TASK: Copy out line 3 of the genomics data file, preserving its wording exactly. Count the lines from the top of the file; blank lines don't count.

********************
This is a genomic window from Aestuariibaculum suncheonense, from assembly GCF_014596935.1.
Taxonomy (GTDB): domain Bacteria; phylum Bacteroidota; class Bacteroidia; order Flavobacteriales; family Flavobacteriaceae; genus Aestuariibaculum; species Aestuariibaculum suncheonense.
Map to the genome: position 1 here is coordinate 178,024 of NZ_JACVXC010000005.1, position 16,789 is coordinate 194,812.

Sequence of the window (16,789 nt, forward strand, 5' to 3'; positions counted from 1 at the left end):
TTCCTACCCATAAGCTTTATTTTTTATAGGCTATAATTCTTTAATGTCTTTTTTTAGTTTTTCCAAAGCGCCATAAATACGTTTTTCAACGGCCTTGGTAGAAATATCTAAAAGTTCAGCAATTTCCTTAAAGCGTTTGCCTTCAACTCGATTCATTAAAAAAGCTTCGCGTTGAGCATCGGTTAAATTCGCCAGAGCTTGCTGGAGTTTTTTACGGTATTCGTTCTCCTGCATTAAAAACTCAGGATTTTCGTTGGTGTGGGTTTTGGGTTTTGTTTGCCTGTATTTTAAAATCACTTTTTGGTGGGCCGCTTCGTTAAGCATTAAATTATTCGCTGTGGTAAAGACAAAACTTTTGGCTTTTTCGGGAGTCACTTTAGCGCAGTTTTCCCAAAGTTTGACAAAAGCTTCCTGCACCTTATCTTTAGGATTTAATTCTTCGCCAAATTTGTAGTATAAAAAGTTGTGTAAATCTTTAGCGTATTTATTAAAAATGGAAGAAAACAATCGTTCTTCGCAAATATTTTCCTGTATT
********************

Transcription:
Map to the genome: position 1 here is coordinate 178,024 of NZ_JACVXC010000005.1, position 16,789 is coordinate 194,812.